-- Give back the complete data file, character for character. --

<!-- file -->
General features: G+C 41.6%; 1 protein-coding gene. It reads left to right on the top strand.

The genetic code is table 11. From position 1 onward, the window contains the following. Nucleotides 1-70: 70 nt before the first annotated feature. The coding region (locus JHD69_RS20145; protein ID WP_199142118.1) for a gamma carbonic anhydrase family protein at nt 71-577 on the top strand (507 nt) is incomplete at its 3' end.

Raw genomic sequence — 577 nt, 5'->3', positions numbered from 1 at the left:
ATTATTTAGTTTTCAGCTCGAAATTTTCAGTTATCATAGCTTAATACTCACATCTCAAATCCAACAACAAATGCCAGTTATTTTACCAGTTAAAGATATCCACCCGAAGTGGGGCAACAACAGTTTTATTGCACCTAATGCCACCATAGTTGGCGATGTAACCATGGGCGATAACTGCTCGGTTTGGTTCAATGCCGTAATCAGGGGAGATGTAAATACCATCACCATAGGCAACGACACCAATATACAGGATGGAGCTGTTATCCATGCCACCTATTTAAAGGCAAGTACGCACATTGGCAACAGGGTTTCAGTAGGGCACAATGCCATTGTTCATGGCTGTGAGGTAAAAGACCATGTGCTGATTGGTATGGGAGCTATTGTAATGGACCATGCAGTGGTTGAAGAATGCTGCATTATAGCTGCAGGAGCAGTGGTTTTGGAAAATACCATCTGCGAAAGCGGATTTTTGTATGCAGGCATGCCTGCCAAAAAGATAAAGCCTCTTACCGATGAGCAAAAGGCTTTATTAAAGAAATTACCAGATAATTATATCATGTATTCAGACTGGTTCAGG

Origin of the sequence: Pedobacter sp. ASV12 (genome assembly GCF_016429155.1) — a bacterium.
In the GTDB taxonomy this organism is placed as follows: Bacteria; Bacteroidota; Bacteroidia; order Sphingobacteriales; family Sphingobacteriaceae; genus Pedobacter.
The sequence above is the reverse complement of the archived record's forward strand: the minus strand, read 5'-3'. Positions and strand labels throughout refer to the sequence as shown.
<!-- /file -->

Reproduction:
General features: G+C 41.6%; 1 protein-coding gene. It reads left to right on the top strand.

The genetic code is table 11. From position 1 onward, the window contains the following. Nucleotides 1-70: 70 nt before the first annotated feature. The coding region (locus JHD69_RS20145; protein ID WP_199142118.1) for a gamma carbonic anhydrase family protein at nt 71-577 on the top strand (507 nt) is incomplete at its 3' end.

Raw genomic sequence — 577 nt, 5'->3', positions numbered from 1 at the left:
ATTATTTAGTTTTCAGCTCGAAATTTTCAGTTATCATAGCTTAATACTCACATCTCAAATCCAACAACAAATGCCAGTTATTTTACCAGTTAAAGATATCCACCCGAAGTGGGGCAACAACAGTTTTATTGCACCTAATGCCACCATAGTTGGCGATGTAACCATGGGCGATAACTGCTCGGTTTGGTTCAATGCCGTAATCAGGGGAGATGTAAATACCATCACCATAGGCAACGACACCAATATACAGGATGGAGCTGTTATCCATGCCACCTATTTAAAGGCAAGTACGCACATTGGCAACAGGGTTTCAGTAGGGCACAATGCCATTGTTCATGGCTGTGAGGTAAAAGACCATGTGCTGATTGGTATGGGAGCTATTGTAATGGACCATGCAGTGGTTGAAGAATGCTGCATTATAGCTGCAGGAGCAGTGGTTTTGGAAAATACCATCTGCGAAAGCGGATTTTTGTATGCAGGCATGCCTGCCAAAAAGATAAAGCCTCTTACCGATGAGCAAAAGGCTTTATTAAAGAAATTACCAGATAATTATATCATGTATTCAGACTGGTTCAGG

Origin of the sequence: Pedobacter sp. ASV12 (genome assembly GCF_016429155.1) — a bacterium.
In the GTDB taxonomy this organism is placed as follows: Bacteria; Bacteroidota; Bacteroidia; order Sphingobacteriales; family Sphingobacteriaceae; genus Pedobacter.
The sequence above is the reverse complement of the archived record's forward strand: the minus strand, read 5'-3'. Positions and strand labels throughout refer to the sequence as shown.